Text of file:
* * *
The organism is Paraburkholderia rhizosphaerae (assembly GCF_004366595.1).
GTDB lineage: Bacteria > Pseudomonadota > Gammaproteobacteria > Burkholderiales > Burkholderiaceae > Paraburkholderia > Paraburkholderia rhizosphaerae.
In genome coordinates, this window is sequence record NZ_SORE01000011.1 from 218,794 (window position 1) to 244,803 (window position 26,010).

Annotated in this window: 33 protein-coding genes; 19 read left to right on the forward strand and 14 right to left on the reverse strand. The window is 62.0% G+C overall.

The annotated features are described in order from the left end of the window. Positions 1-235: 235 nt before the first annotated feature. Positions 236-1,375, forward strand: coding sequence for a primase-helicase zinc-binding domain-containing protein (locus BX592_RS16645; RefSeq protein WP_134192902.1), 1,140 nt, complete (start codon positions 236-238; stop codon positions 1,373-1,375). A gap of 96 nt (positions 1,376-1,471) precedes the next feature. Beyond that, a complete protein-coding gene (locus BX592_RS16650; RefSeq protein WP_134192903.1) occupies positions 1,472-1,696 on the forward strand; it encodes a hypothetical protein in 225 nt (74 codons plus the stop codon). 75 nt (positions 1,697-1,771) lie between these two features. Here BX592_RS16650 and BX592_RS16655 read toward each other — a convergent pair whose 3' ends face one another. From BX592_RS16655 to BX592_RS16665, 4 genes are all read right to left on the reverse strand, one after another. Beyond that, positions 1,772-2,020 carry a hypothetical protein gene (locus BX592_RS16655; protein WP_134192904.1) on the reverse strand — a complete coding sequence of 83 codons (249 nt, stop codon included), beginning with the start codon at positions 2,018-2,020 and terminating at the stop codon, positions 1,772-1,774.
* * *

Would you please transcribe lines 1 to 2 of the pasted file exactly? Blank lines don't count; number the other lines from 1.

The organism is Paraburkholderia rhizosphaerae (assembly GCF_004366595.1).
GTDB lineage: Bacteria > Pseudomonadota > Gammaproteobacteria > Burkholderiales > Burkholderiaceae > Paraburkholderia > Paraburkholderia rhizosphaerae.